Six thinking hats

This technique allows you to view the outstanding problem from six different perspectives; by the time you have ‘’tried’’ all the hats, you will have a richer insight into the situation. If you’re working on a problem as a team, each person can ‘’wear’’ a different hat.

The blue hat manages the decision-making process, focusing on summarizing all information. The green hat explores creative ideas and solutions. The red hat prioritizes emotions and feelings. The yellow hat focuses on the positive side of each idea. The white hat represents facts and figures. Finally, the black hat uses criticism to cancel out bad ideas.

Failure mode and effects analysis

With this method, you can identify potential failures and problems within your solution strategy. This could require a deeper analysis as well as previous data to support this process. In the end, you’ll be able to take preventative measures before you implement any solutions.

World café

This technique facilitates discussion among bigger groups, helping them approach a problem in a more relaxed and creative setting. To start, create a space modeled after a café, and then let participants discuss and explore ongoing problems.

Step 6: Evaluate the alternatives

Once the brainstorming stage has been completed, you’ll need to evaluate your ideas, considering their merits and fallbacks.

The alternative you choose needs to meet certain criteria. For example, it needs to be aligned to the objectives and goals you established. Furthermore, you must ensure that everyone involved in this process agrees with the choice. More importantly, you should take the feasibility of this solution into account by considering budget constraints, resources, time, and company policies.

Utilizing SWOT analysis will certainly help here. With it, you can identify the strengths, weaknesses, opportunities and threats attached to each possible solution. Ultimately, this will allow you to select the most appropriate choice.

By measuring these alternatives against these guidelines, you’ll be able to evaluate them individually and determine which one is the wisest choice.

Step 7: Implement the chosen solution

So, you’ve defined the problem, brainstormed a solution, evaluated your options and made your choice on how to address the issue. Now, it’s time to create an implementation strategy and set its wheels in motion.

If you’re working on resolving a problem individually, then you’ll need to determine how to best implement the solution to the problem. Whether it’s a step-by-step action plan, a detailed to-do list or a multitiered scheme, breaking down the process in more digestible sections will help you get started.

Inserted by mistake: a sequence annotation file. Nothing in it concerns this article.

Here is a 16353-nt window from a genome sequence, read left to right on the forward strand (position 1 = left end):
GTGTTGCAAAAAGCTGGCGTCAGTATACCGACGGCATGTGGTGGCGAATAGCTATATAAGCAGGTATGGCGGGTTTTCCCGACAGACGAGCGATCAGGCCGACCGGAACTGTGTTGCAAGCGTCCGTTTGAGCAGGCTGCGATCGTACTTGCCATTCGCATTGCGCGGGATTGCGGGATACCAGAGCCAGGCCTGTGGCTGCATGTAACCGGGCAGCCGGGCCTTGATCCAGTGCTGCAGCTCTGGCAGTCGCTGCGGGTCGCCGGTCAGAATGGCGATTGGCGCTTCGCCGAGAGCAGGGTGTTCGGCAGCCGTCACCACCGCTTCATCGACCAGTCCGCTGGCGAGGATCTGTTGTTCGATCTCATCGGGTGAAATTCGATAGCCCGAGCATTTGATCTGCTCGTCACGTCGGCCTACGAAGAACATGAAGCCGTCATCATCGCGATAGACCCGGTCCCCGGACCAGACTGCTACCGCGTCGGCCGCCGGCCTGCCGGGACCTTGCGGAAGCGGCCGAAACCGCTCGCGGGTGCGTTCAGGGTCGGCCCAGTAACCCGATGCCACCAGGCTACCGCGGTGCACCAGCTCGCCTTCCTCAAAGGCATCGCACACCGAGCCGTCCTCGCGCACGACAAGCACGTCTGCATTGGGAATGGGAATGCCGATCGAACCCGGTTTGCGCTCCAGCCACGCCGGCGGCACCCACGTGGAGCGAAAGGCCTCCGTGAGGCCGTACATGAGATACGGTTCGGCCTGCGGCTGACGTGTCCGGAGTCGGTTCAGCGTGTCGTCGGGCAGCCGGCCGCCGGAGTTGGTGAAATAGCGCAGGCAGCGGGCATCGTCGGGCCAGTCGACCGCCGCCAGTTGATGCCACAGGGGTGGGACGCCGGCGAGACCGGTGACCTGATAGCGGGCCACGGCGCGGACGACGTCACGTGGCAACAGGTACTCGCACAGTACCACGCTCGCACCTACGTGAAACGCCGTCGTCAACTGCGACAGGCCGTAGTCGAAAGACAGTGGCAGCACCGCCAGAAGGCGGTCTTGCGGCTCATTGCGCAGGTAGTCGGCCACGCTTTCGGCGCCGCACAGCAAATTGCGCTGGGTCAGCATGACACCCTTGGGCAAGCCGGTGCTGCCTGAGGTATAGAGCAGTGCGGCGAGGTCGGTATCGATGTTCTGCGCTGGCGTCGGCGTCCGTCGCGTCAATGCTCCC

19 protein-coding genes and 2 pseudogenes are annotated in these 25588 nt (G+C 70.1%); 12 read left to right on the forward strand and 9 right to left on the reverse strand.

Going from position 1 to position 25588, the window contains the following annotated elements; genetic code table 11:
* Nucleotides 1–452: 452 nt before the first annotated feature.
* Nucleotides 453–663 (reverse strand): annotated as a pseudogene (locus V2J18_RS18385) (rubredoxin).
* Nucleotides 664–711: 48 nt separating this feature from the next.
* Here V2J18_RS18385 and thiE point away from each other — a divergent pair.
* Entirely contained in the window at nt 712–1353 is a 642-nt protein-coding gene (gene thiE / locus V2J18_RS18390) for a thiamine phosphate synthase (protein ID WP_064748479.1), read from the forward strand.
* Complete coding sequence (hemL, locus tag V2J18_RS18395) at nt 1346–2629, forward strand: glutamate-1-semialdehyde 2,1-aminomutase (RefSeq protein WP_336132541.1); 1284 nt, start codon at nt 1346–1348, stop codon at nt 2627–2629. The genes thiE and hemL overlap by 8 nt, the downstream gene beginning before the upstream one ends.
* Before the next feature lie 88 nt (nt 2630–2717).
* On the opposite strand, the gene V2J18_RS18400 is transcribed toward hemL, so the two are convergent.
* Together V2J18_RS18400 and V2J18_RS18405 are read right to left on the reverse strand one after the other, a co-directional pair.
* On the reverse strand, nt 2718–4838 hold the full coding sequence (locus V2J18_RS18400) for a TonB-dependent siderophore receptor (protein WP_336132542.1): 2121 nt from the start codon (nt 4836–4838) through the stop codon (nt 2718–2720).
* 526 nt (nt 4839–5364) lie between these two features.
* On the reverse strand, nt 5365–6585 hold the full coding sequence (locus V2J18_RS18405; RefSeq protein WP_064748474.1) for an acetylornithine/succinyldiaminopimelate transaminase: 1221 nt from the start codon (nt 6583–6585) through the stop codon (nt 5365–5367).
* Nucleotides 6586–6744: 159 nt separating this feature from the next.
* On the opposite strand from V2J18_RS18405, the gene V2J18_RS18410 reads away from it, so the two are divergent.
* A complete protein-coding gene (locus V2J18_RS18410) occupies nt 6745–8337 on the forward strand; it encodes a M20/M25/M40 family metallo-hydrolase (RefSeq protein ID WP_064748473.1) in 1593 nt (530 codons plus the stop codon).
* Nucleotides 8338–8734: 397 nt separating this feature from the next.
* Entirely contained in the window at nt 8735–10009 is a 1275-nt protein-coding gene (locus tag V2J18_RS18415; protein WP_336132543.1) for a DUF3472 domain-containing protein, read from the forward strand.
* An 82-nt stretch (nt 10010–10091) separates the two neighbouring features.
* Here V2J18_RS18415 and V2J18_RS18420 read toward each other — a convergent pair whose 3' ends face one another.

Meanwhile, if you’re working as part of a team, tasks will need to be distributed accordingly and allocated to each team member based on their roles. It’s important to check in with others during this stage and ensure that the implementation strategy is going to plan. And in case it isn’t, you’ll need to reconvene accordingly.

Step 8: Monitor progress

Once you have implemented your solution, you’ll need to monitor the progress that is made. This will enable you to identify areas that might need to be adjusted or changed so that you can meet your initial objectives.

If this was a collective effort, then having open channels of communication with the rest of your team will help you gather necessary feedback, too.

Step 9: Document everything

An important step that you should enforce throughout this process is keeping a detailed record of everything. This could include minutes from brainstorming sessions, notes on the initial problem, and plans on the implementation strategy.

By doing so, you’ll be able to preserve everything that was discussed, considered and examined while working towards solving this problem, and it will also help you reevaluate certain decisions and outcomes as you monitor progress.

Key takeaways

When faced with complex situations, you must take the time to create a solution that will address the problem effectively and, hopefully, prevent it from reoccurring.

Use the above steps as a blueprint to guide yourself, and your team, through the problem-solving process. Before you can find a solution, you must first understand the problem in detail and gain insight into why it happened. From there on, you’ll be able to come up with an appropriate strategy that will address the issue at hand.

Got a question or want to share your own tips and thoughts on solving problems at work? Let us know in the comments section below.